In this study, we present an analysis of pulse rate estimation bias of rPPG approaches across subjects with diverse demographic backgrounds in outside-the-lab conditions. A key achievement is the collection of a demographically diverse dataset, collected in outside-the-lab settings. The collected dataset consists of videos of subjects with unique facial and cultural features under dynamic lighting conditions, making it different from currently available face video datasets. Also, the subjects in the dataset collected belong to demographics (country and skin tone) typically not represented in existing face video datasets. We hypothesize that state-of-the-art rPPG pulse rate estimation methods should not differentiate between pulse rate distributions of subjects from different countries or between pulse rate distributions of subjects belonging to different genders from our dataset. To this effect, we tested five different rPPG pulse rate estimation methods on our dataset, using an FDA-approved contact-based device as the ground truth. Performing hypothesis testing, we found that the selected rPPG approaches do not make a distinction between subjects of different countries or different genders. Interestingly, this result is in accordance with the results of hypothesis testing between countries and genders for the FDA-approved ground truth sensor, showing that rPPG methods perform on a scale comparable to the FDA-approved sensor. To determine the exact level of error between pulse rates predicted by rPPG approaches and the ground truth, we conducted a Bland Altman analysis comparing pulse rate predictions of each rPPG approach with the ground truth sensor readings. Surprisingly, we found that though the mean pulse rate error of rPPG predictions with the ground truth readings was within acceptable limits, the variability in error was higher than the values reported in the studies introducing the rPPG methods. We find that the use of a different ground truth sensor in our study may partly contribute to the higher variability. Analyzing the videos causing the highest error (2 Std. from mean), we observe that these videos show excess subject movement and rapid lighting changes. Also, some of these videos contain more than one person in the frame. Removing these videos, we conducted the Bland Altman analysis and hypothesis testing once again comparing each rPPG approach with the ground truth sensor and found that the variability in pulse rate error decreased, though the pulse rate distributions do not show a statistically significant difference between countries or genders. We thus postulate that the presence of subject or environmental disturbances in videos causes higher pulse rate measurement error with rPPG approaches. The key finding from this study is that rPPG approaches generalize well to datasets with subject features not typically seen (such as different countries, darker skin tones, or facial marks/cultural artifacts) if the subject motion or environmental disturbance is maintained within acceptable limits. The quantification of the acceptable limits for subject motion or environmental disturbance is part of future exploration. This work provides motivation for future studies to explore more diverse datasets or physiological signals other than the pulse rate to improve the generalizability of rPPG approaches.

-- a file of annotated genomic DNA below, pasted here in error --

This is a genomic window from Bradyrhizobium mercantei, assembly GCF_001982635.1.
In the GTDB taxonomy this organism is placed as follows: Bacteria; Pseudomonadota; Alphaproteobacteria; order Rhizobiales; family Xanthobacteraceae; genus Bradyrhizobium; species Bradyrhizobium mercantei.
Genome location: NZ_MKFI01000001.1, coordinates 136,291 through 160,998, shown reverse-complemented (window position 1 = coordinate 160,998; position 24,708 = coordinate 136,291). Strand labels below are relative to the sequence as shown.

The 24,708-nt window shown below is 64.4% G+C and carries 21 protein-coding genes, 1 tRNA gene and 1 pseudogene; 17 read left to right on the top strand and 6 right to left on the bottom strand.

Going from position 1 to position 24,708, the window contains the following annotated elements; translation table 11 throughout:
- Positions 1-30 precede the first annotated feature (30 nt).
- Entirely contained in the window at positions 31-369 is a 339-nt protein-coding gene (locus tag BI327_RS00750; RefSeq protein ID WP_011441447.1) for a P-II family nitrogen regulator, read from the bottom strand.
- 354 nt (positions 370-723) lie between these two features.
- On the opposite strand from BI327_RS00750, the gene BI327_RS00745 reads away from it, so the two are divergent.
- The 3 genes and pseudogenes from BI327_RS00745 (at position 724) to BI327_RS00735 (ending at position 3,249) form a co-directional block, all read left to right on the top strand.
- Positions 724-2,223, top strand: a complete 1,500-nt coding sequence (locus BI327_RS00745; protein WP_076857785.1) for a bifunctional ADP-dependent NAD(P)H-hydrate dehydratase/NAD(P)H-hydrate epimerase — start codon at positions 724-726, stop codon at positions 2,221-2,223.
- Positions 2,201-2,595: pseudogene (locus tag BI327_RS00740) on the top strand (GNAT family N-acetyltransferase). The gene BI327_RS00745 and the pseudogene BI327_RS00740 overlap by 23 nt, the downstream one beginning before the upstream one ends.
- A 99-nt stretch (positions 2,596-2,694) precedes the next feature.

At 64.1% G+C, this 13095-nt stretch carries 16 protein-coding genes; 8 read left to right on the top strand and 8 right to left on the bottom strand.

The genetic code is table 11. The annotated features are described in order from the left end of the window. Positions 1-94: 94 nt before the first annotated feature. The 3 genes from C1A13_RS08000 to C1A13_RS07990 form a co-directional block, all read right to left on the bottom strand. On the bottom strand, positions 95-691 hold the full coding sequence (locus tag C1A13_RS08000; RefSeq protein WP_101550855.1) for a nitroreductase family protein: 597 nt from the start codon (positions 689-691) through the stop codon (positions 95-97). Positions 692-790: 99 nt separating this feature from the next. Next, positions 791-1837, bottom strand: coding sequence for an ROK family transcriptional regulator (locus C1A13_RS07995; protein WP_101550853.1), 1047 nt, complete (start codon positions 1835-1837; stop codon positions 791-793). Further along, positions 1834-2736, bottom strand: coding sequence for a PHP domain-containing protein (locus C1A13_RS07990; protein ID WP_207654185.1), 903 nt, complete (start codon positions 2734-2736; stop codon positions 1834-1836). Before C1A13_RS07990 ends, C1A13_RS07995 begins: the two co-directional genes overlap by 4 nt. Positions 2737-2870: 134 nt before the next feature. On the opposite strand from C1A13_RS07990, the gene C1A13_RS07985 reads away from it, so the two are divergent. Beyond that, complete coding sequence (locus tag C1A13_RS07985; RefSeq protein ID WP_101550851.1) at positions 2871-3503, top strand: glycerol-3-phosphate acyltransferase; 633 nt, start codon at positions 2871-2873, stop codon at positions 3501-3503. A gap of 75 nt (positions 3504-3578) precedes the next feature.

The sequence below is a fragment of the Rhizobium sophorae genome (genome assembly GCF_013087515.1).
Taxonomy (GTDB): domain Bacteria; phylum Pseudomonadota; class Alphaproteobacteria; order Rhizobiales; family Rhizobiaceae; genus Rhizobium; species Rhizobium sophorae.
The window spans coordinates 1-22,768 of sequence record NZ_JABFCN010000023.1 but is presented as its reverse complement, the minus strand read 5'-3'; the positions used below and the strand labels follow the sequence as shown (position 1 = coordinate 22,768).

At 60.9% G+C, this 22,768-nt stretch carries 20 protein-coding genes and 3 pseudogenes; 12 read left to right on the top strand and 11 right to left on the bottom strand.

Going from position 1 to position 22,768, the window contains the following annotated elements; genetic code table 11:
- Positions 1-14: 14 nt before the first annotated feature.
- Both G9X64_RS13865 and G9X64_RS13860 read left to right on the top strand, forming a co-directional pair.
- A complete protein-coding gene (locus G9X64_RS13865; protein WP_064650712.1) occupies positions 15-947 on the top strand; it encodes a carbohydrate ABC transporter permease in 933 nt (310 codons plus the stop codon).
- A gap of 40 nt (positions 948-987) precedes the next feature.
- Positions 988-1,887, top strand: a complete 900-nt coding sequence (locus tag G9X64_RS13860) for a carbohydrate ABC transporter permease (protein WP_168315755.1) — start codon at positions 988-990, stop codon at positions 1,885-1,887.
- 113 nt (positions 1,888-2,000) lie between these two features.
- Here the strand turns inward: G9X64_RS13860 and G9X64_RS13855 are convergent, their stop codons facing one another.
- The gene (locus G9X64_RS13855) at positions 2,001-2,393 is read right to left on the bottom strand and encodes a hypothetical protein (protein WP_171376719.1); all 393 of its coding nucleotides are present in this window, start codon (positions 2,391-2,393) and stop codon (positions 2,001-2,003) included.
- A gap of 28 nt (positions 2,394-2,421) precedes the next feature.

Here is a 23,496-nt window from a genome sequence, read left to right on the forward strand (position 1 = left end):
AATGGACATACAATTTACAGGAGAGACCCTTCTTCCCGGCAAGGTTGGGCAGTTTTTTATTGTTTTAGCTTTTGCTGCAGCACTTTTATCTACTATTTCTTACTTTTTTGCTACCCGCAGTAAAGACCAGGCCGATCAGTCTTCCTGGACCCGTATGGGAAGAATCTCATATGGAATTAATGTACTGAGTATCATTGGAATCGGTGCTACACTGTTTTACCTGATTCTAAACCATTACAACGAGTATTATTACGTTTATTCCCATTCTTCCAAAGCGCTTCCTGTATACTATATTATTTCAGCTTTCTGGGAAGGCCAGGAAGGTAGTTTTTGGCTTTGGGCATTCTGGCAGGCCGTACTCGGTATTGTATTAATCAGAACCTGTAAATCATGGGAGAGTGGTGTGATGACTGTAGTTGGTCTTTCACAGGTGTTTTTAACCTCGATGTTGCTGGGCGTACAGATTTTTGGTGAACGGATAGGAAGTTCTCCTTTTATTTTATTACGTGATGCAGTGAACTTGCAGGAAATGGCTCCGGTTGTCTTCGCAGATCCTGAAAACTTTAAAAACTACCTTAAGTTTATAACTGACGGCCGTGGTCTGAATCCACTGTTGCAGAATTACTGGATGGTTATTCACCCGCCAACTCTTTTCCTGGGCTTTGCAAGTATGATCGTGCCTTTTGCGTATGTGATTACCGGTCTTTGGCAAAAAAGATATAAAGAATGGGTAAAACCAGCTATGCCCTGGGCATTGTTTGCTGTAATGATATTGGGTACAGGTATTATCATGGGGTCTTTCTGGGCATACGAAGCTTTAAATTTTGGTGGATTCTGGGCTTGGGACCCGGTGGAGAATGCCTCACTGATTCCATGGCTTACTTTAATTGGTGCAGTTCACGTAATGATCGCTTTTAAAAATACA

## Methods